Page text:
completeness particularly if it has the backups of the protocol that addresses areas that are not yet
studies but which may be impacted by later approved plans or sites that may be entirely avoided
and where there is another State agency that will be very involved in this. He stated that
agreements are commonly entered into to provide for exactly this practical difficulty.
Stolzenburg asked if the protocol comes in after permits have been issued and the bulldozers are
out there or is it a protocol leading up to that. Rudikoff stated it is a protocol defined now.
Rudikoff stated they would have to confer about the protocol but obviously provide the
necessary protection so that areas that might have been tested but weren’t, might have to be
looked at. Rudikoff stated he feels they have to look at a protocol to give the lead agency the
kind of comfort they are looking for. Jurkowski asked if there was any of that discussion in the
DEIS now. Rudikoff stated yes but he would like to draw it out and clarify it at this stage given
the level of interest that is being expressed. Lindner stated there isn’t an acceptable protocol for
discovering sites while you are doing construction except in a case where it is an endangerment
to the public. Lindner stated there is no monitoring protocol in the State of New York that is
acceptable; you have to test now and you can’t be finding things as you disturb because they

won’t be found. Bartles stated that it would be his understanding that when they come in for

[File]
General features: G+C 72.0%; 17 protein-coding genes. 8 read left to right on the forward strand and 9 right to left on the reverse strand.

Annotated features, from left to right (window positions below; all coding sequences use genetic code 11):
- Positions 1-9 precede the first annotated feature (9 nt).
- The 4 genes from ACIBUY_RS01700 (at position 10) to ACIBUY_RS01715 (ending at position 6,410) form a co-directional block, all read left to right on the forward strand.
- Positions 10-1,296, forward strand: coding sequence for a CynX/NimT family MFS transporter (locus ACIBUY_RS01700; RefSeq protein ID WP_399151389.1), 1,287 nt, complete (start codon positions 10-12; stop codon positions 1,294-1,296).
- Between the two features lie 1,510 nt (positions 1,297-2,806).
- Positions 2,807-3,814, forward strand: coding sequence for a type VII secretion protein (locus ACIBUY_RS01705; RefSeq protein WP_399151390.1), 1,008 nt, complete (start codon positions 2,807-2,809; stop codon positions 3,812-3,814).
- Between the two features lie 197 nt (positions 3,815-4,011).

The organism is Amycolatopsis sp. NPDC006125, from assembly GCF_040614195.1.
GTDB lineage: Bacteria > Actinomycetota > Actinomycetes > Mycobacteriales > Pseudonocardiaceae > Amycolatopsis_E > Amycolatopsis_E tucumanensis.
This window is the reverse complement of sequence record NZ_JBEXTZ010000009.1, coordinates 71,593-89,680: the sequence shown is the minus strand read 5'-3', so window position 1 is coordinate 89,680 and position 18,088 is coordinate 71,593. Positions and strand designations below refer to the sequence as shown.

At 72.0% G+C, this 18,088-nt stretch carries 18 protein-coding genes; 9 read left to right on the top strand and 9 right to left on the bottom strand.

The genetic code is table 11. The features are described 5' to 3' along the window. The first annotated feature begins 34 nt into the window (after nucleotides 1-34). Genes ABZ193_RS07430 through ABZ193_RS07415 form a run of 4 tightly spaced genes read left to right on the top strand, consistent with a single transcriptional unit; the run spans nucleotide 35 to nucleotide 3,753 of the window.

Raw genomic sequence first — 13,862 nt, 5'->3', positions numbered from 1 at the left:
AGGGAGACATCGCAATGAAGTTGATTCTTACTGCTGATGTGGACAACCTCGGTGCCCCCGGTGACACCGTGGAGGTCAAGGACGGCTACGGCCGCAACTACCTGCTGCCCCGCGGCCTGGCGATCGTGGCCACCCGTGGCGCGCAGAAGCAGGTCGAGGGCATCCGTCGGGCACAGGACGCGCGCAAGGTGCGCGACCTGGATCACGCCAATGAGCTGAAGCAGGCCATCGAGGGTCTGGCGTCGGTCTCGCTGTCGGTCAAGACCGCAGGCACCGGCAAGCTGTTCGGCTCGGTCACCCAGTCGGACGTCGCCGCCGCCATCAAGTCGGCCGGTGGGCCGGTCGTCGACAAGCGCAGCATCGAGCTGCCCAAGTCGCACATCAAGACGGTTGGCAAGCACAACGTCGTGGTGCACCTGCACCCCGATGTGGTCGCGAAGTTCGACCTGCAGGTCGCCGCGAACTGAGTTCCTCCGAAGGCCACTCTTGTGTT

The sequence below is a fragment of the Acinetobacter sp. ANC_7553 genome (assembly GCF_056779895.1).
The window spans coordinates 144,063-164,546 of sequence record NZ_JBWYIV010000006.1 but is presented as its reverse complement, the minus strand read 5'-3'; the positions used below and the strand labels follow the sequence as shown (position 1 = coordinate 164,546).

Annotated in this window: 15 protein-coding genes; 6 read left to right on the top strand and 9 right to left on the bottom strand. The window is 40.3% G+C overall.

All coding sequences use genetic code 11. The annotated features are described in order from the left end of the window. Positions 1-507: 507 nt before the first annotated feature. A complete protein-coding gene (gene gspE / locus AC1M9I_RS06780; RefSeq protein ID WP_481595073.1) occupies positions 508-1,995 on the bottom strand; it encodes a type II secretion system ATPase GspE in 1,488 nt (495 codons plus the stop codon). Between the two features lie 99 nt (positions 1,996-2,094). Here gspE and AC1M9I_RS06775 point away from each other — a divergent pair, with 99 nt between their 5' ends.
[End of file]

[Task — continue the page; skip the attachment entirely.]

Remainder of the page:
subdivision or site plan review that is the time the protocol would kick in, not after it is granted.
Replansky stated Office of Parks will not approve that kind of protocol. He stated they just got a
letter in the Town of Rhinebeck and they disapproved of it as a means of avoiding a Phase IB.
Replansky stated they will not agree to any protocol; they want Phase I, Phase II if it is required
and Phase III if it is required as part of the environmental review. Stone stated he is stating pre-
permit and post-SEQR with an absolute understanding of where the driveways, houses and roads
are going to be. At that point, an archaeological screening would be done consistent with an
agreement between the Board, SHPO and the applicant. Lindner stated that standard
archaeological practice requires that to be done now. Stone disagreed. Replansky stated this is
not a generic SEQR review which means you do it on the worst case scenario and the Town did
not agree to a generic SEQR review of the site. Stolzenburg stated that all the other chapters are
analyzing the environmental impact based on your preferred alternative so why would it be
different for Chapter 6. Stone stated because of the avoidance factor. Stolzenburg stated if they
don’t know where the sites are, they can’t avoid them. Stolzenburg asked if they were requesting
to defer all of the required testing until a later date. Stone stated it would be before subdivision
or site plan approval. Stone stated a protocol could be developed, a screening would be done and
a Phase II and Phase III if necessary as part of the action of the Board approving a subdivision or